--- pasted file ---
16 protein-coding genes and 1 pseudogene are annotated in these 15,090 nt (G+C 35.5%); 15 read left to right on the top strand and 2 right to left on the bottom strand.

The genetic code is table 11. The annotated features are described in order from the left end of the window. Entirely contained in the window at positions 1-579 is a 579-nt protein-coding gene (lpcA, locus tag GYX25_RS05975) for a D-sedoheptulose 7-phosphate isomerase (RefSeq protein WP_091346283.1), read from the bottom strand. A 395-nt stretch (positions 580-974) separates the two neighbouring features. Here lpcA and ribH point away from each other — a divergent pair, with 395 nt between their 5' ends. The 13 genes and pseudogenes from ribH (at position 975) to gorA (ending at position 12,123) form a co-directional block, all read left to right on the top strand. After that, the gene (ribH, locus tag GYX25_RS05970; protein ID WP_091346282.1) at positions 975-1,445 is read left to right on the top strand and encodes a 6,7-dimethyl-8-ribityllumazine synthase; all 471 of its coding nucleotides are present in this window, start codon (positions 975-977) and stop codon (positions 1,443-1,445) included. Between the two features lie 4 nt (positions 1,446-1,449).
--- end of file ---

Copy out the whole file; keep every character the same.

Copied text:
16 protein-coding genes and 1 pseudogene are annotated in these 15,090 nt (G+C 35.5%); 15 read left to right on the top strand and 2 right to left on the bottom strand.

The genetic code is table 11. The annotated features are described in order from the left end of the window. Entirely contained in the window at positions 1-579 is a 579-nt protein-coding gene (lpcA, locus tag GYX25_RS05975) for a D-sedoheptulose 7-phosphate isomerase (RefSeq protein WP_091346283.1), read from the bottom strand. A 395-nt stretch (positions 580-974) separates the two neighbouring features. Here lpcA and ribH point away from each other — a divergent pair, with 395 nt between their 5' ends. The 13 genes and pseudogenes from ribH (at position 975) to gorA (ending at position 12,123) form a co-directional block, all read left to right on the top strand. After that, the gene (ribH, locus tag GYX25_RS05970; protein ID WP_091346282.1) at positions 975-1,445 is read left to right on the top strand and encodes a 6,7-dimethyl-8-ribityllumazine synthase; all 471 of its coding nucleotides are present in this window, start codon (positions 975-977) and stop codon (positions 1,443-1,445) included. Between the two features lie 4 nt (positions 1,446-1,449).